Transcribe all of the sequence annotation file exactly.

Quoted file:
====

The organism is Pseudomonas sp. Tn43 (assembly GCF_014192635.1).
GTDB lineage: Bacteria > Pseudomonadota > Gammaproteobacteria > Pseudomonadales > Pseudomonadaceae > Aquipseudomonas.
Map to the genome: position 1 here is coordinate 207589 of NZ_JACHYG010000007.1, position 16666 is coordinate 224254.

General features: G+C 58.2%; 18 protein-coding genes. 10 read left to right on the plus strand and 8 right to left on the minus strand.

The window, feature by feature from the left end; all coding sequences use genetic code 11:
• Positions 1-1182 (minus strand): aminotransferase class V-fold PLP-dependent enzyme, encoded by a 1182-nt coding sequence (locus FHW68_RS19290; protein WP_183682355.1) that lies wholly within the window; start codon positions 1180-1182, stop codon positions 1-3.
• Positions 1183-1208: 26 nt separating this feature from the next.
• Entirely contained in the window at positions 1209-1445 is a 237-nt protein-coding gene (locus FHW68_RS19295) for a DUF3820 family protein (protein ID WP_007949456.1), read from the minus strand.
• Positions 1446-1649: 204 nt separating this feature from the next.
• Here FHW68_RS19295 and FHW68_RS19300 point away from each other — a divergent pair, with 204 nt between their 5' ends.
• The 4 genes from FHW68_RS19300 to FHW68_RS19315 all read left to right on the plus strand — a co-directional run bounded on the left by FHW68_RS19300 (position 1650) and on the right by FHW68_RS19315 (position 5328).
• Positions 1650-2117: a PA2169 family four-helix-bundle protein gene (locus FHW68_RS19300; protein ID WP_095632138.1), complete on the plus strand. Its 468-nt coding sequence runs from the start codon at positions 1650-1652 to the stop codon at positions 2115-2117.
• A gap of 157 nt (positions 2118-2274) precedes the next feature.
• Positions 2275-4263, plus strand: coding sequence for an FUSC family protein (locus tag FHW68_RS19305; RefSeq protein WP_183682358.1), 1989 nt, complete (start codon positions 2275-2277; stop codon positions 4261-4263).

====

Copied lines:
The organism is Pseudomonas sp. Tn43 (assembly GCF_014192635.1).
GTDB lineage: Bacteria > Pseudomonadota > Gammaproteobacteria > Pseudomonadales > Pseudomonadaceae > Aquipseudomonas.
Map to the genome: position 1 here is coordinate 207589 of NZ_JACHYG010000007.1, position 16666 is coordinate 224254.

General features: G+C 58.2%; 18 protein-coding genes. 10 read left to right on the plus strand and 8 right to left on the minus strand.

The window, feature by feature from the left end; all coding sequences use genetic code 11:
• Positions 1-1182 (minus strand): aminotransferase class V-fold PLP-dependent enzyme, encoded by a 1182-nt coding sequence (locus FHW68_RS19290; protein WP_183682355.1) that lies wholly within the window; start codon positions 1180-1182, stop codon positions 1-3.
• Positions 1183-1208: 26 nt separating this feature from the next.
• Entirely contained in the window at positions 1209-1445 is a 237-nt protein-coding gene (locus FHW68_RS19295) for a DUF3820 family protein (protein ID WP_007949456.1), read from the minus strand.
• Positions 1446-1649: 204 nt separating this feature from the next.
• Here FHW68_RS19295 and FHW68_RS19300 point away from each other — a divergent pair, with 204 nt between their 5' ends.
• The 4 genes from FHW68_RS19300 to FHW68_RS19315 all read left to right on the plus strand — a co-directional run bounded on the left by FHW68_RS19300 (position 1650) and on the right by FHW68_RS19315 (position 5328).
• Positions 1650-2117: a PA2169 family four-helix-bundle protein gene (locus FHW68_RS19300; protein ID WP_095632138.1), complete on the plus strand. Its 468-nt coding sequence runs from the start codon at positions 1650-1652 to the stop codon at positions 2115-2117.
• A gap of 157 nt (positions 2118-2274) precedes the next feature.
• Positions 2275-4263, plus strand: coding sequence for an FUSC family protein (locus tag FHW68_RS19305; RefSeq protein WP_183682358.1), 1989 nt, complete (start codon positions 2275-2277; stop codon positions 4261-4263).